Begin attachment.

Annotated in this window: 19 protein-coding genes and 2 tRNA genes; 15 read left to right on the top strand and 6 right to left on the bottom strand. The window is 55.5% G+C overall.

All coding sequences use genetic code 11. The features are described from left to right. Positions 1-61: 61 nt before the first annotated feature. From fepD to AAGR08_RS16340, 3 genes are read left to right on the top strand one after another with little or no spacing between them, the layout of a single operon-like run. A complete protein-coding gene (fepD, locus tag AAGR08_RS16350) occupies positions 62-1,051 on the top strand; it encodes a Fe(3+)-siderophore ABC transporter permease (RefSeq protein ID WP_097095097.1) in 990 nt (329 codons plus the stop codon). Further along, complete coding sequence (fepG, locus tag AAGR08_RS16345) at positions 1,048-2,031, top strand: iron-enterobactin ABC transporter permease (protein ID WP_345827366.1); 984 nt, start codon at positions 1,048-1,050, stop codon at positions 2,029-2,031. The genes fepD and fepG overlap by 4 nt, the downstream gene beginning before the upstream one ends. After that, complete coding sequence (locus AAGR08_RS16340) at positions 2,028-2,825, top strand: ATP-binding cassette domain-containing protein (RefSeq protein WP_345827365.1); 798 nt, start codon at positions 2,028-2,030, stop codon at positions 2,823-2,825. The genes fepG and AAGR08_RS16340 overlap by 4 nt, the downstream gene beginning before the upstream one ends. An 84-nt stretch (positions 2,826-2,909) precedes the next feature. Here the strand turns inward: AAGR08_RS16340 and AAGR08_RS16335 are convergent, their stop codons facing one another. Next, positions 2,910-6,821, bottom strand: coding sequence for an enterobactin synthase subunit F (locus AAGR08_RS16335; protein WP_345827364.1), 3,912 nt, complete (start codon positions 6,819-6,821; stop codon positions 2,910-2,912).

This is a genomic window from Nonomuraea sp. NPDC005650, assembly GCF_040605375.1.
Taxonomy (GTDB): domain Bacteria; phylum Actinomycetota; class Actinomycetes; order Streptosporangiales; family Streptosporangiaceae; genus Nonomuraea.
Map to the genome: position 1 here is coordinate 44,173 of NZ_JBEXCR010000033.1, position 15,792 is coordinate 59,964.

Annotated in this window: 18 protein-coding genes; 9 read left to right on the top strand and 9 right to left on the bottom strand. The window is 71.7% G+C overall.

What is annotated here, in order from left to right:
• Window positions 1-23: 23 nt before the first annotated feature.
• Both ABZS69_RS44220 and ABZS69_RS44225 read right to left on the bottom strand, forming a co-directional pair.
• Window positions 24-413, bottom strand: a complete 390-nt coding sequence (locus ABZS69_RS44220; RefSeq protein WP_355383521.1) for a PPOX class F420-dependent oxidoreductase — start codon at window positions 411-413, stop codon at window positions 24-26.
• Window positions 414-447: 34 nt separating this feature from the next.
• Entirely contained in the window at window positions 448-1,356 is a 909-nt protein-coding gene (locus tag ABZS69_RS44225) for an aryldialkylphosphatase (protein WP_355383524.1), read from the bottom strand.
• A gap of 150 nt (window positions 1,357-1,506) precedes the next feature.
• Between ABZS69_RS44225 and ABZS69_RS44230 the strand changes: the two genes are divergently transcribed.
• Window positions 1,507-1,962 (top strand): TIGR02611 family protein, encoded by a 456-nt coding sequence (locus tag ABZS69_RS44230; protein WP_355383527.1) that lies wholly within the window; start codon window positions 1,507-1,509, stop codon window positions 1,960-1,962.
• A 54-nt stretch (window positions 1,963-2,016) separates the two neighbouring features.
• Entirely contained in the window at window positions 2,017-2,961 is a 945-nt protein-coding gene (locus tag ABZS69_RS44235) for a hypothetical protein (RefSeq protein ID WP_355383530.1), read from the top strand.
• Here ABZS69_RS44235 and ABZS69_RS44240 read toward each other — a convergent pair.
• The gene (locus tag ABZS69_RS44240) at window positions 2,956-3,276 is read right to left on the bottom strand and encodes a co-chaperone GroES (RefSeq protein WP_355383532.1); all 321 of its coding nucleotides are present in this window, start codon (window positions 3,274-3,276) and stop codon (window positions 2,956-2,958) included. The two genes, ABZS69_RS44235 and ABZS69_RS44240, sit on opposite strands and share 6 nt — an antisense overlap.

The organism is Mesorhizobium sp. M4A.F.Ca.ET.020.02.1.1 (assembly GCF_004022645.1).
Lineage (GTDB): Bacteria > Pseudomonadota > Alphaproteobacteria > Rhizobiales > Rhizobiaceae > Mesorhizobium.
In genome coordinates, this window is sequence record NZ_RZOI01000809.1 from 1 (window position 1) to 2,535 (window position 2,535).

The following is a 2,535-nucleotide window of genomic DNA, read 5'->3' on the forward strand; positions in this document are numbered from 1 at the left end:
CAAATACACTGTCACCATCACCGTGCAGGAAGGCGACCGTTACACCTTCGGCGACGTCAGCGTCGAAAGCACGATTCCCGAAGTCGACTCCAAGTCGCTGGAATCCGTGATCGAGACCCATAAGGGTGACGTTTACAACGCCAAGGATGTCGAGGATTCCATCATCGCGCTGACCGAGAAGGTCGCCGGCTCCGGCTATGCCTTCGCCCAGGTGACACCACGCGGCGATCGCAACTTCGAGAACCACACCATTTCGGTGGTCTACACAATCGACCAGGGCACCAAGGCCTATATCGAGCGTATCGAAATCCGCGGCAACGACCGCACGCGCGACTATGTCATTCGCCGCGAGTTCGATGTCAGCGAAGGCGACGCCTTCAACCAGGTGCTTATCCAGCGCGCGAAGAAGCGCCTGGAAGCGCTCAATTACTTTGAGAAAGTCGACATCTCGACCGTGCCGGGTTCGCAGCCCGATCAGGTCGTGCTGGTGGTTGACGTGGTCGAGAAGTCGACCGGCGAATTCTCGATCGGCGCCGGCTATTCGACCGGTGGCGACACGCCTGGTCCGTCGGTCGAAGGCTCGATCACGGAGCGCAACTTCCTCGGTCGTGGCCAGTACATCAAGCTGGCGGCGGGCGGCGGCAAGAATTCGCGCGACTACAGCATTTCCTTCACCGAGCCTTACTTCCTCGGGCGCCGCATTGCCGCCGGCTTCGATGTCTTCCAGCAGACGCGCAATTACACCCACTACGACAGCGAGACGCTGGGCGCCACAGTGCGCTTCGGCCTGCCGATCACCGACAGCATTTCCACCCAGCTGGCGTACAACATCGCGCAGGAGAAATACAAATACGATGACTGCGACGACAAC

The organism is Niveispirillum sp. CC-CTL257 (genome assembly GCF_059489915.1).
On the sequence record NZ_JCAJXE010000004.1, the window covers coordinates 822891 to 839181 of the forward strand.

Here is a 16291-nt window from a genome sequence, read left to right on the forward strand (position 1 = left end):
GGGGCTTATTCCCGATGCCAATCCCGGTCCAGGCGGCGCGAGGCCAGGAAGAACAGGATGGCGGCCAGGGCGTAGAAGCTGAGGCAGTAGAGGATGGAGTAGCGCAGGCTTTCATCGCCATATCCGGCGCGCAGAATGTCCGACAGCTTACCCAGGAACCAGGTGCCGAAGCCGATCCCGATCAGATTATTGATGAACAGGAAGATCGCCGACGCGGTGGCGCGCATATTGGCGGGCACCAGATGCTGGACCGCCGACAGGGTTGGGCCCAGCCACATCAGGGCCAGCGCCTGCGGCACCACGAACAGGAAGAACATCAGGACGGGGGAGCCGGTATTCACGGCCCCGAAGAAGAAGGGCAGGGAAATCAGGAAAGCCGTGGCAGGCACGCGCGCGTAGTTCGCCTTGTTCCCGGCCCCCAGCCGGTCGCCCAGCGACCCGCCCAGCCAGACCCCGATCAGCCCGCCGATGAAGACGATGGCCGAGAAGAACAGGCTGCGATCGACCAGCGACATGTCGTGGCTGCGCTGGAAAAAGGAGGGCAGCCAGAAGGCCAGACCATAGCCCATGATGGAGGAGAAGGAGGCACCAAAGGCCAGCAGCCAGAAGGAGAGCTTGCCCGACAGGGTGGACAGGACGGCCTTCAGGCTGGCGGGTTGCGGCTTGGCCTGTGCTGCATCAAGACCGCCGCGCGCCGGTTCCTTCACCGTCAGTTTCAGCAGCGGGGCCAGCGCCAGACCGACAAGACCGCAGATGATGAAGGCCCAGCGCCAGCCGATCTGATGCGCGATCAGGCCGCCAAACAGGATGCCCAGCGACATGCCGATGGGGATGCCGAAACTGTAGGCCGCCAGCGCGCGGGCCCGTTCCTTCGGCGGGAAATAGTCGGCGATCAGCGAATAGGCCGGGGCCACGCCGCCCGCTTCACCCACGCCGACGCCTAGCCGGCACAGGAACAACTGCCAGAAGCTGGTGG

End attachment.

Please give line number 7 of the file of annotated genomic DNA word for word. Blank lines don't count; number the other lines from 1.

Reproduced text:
What is annotated here, in order from left to right: